"Definitely, that's what Luke did," Smith said. "We were friends before either of us moved up here, and Luke was the first person I called when I got here. I still call him for advice."
While an extensive radio tour, during which she met and pitched her music to execs at influential stations across the country, led to only moderate airplay for "Gettin' Married," the video is still gaining steam.
"I've always heard that your first single is a 'sacrifice song'," Smith said. "Even if it's your best song, there's a period where people are getting to know you, so it's tough for that first song to have the impact that you might think it would.
"I think we're going to let 'Gettin' Married' do what it will through the holidays, then we'll release my second single, 'Georgia Mud,' at the first of the year. I really love this song, so we'll see how it goes."
Smith, who -- home folks in Arlington will be pleased to know -- still has her down-home country charm and that sweet Southern accent, took time from her shopping trip this week to talk with The Herald.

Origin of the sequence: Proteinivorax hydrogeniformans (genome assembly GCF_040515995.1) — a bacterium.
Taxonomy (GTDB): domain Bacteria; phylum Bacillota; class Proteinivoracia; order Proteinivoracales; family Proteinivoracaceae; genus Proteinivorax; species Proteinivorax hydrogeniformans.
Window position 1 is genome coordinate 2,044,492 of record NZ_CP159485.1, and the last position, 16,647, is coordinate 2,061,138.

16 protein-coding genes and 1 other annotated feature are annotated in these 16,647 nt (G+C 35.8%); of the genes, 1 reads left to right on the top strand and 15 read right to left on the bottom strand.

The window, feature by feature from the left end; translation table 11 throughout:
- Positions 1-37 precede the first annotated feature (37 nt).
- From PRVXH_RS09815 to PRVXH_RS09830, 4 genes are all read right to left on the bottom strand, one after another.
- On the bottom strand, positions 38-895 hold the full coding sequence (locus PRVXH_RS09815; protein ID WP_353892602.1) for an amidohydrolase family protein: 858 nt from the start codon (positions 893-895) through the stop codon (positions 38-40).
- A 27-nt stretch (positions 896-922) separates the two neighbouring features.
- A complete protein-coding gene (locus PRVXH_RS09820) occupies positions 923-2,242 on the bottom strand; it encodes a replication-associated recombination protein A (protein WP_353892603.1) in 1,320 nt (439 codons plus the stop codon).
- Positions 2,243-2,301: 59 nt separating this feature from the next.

ALBANY HERALD: Congratulations on the success of your video. Is this one of those songs that you knew was going to take off, or are you surprised by the success?
JOANNA SMITH: Well, actually, it's the video that's doing really well now. We went on this radio tour across the country that was just grueling. There are large stations in big markets that are "reporting stations" (for chart position), and I'm a little disappointed at the response we've gotten from that. It's very political and difficult to get their support. But the video's doing great. We're getting great exposure on GAC, and that never hurts.
AH: So will you continue to push "Gettin' Married" or move on to your next single?
JS: We're going to let ("Gettin' Married") do what it will through the holidays, I think, then we'll release my second single, "Georgia Mud," at the first of the year. When we went on the radio tour, we decided to poll (radio executives) on my music to get their input. We took "Gettin' Married," "Georgia Mud" and "Kissing in Public" and asked them to rate the songs. A lot of them said they thought "Georgia Mud" was the strongest song.